December 30, 2012 in Features

American Life in Poetry

Ted Kooser U.S. poet laureate, 2004-’06
 

When we began this column in 2005, I determined not to include any of my own poems because I wanted to introduce our readers to the work of as many of the other American poets as I could. But from time to time someone has requested that I publish one of my own. So here’s a seasonal poem, for those who’ve asked.

Christmas Mail

Cards in each mailbox,

angel, manger, star and lamb,

as the rural carrier,

driving the snowy roads,

hears from her bundles

the plaintive bleating of sheep,

the shuffle of sandals,

the clopping of camels.

At stop after stop,

she opens the little tin door

and places deep in the shadows

the shepherds and wise men,

the donkeys lank and weary,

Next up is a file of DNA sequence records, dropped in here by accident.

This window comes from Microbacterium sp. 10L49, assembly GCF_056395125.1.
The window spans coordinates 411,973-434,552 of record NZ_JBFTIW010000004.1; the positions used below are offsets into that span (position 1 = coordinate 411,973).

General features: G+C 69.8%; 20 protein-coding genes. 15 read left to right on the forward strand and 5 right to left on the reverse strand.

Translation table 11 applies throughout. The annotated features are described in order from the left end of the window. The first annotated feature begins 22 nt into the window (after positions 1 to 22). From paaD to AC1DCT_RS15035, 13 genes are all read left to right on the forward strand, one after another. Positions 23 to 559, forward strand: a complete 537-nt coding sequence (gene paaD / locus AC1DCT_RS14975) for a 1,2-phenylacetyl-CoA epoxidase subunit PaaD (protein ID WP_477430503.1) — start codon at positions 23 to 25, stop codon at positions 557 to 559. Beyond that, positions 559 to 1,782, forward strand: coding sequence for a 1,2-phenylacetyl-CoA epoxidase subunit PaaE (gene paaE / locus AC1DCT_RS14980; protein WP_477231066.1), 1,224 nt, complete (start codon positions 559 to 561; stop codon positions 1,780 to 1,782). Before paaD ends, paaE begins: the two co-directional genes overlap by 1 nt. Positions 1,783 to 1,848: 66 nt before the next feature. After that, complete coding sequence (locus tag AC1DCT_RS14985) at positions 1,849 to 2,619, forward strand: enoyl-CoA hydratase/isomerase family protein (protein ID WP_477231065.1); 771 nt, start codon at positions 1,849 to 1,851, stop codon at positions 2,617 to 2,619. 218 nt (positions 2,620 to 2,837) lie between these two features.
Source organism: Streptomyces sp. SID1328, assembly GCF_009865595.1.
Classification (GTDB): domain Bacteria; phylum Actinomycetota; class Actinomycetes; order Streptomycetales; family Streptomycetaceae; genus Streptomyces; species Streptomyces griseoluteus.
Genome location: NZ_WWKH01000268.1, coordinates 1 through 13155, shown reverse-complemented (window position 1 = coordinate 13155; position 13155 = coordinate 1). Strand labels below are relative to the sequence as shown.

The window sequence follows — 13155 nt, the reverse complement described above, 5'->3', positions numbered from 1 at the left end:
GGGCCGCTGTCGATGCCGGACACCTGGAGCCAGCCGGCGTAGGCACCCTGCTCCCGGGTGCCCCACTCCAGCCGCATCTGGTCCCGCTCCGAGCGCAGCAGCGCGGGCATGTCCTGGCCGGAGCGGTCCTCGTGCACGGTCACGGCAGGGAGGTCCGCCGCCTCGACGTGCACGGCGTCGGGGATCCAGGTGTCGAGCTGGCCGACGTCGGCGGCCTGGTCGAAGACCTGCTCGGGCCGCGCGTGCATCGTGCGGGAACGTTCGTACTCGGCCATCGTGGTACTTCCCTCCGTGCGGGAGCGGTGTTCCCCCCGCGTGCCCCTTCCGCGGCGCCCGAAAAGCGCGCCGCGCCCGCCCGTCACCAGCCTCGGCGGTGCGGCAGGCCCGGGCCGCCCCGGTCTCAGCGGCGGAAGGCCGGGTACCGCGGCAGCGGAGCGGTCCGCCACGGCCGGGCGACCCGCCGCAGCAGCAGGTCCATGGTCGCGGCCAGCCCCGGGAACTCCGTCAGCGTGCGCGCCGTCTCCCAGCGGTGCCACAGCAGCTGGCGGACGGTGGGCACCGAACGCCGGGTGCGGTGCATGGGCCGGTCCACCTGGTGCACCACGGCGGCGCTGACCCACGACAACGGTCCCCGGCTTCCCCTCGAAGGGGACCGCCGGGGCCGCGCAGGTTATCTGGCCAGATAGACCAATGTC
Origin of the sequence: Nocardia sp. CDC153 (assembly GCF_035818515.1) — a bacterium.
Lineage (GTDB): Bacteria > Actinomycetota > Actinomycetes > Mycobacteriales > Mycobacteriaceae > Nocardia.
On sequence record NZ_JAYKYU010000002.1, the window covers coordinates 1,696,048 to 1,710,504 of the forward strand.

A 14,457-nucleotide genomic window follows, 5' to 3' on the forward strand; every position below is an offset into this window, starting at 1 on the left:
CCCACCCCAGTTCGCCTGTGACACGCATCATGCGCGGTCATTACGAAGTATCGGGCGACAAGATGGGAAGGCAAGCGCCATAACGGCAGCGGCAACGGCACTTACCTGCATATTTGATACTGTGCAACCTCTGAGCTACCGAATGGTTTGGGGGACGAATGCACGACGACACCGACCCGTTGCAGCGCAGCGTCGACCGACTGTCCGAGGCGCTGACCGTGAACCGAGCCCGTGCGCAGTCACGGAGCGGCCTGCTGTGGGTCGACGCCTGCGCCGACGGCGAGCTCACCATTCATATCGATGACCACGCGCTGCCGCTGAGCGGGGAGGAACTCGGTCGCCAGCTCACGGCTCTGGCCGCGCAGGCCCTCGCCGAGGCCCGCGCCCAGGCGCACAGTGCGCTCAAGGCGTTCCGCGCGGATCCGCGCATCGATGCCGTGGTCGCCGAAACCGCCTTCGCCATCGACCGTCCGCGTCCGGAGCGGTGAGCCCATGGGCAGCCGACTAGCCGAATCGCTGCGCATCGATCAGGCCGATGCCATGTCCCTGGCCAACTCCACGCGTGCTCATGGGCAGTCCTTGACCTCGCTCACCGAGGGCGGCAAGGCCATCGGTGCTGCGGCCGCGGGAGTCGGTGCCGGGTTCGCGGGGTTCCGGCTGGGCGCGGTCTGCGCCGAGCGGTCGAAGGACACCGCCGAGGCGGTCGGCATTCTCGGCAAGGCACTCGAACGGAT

the cow who chews and muses.

And from her Styrofoam cup,

white as a star and perched

on the dashboard, leading her

ever into the distance,

there is a hint of hazelnut,

and then a touch of myrrh.

Poem copyright 2012 by Ted Kooser, and reprinted by permission of the author. American Life in Poetry is supported by The Poetry Foundation and the English department at the University of Nebraska-Lincoln. We do not accept unsolicited manuscripts.


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